In October last year the Court of Justice of the European Union declared unlawful the “Safe Harbor” arrangements for personal data transfers between the EU and US. Until that court ruling, the Safe Harbor was heavily relied on to protect transfers of individuals’ personal data from the EU to the US.
The Article 29 Working Party (representing all EU Data Protection regulators – WP29) had imposed a deadline of 31 January 2016 for EU and US authorities to find a replacement solution that would be compliant with EU law. That deadline has been missed. The EU authorities have made progress, but have yet to finalise a deal, leaving business in a state of ongoing uncertainty.
An EU Commission press release on 2 February outlined the terms of a potential solution, the “EU-US Privacy Shield” saying that:
“The new arrangement includes commitments by the U.S. that possibilities under US law for public authorities to access personal data transferred under the new arrangement will be subject to clear conditions, limitations and oversight, preventing generalised access. Europeans will have the possibility to raise any enquiry or complaint in this context with a dedicated new Ombudsperson.”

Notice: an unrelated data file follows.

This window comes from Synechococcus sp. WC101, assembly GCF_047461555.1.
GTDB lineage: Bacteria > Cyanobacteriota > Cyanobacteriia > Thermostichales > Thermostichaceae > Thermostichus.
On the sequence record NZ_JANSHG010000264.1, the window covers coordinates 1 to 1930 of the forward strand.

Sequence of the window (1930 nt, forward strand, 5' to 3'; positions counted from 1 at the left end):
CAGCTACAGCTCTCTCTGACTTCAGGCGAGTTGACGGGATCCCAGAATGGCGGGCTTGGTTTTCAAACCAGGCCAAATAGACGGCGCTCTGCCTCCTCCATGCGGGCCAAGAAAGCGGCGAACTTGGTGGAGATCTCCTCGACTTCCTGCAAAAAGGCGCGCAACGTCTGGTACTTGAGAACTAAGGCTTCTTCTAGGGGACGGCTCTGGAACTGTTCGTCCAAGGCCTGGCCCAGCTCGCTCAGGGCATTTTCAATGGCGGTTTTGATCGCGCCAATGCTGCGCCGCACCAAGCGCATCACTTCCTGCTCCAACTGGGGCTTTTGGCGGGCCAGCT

But WP29 wants to see the details before approving the deal. It has commented on the proposal:
“The WP29 calls on the Commission to communicate all documents pertaining to the new arrangement by the end of February. The WP29 will then be in position to complete its assessment for all personal data transfers to the U.S. at an extraordinary plenary meeting that will be organized in the coming weeks. After this period, the WP29 will consider whether transfer mechanisms, such as Standard Contractual Clauses and Binding Corporate Rules, can still be used for personal data transfers to the U.S. In the meantime, the WP29 considers that this is still the case for existing transfer mechanisms.”
What this announcement makes clear is that WP29 is not confining itself to the Safe Harbor. It has also been looking at the other mechanisms relied on for data transfer - Standard Contractual Clauses and Binding Corporate Rules. WP29 has concerns about these methods too.
“Even though the WP29 certainly recognises the efforts of the U.S. in 2014 and 2015 to improve the protection of the data of non-U.S. persons, it still has concerns on the current U.S. legal framework as regards the four essential guarantees, especially regarding scope and remedies.”
So a satisfactory deal with the US authorities needs to be struck not only for a new Safe Harbor, but also, once WP29 has completed its review, to give continuing protection under the other widely used methods for transatlantic data flows.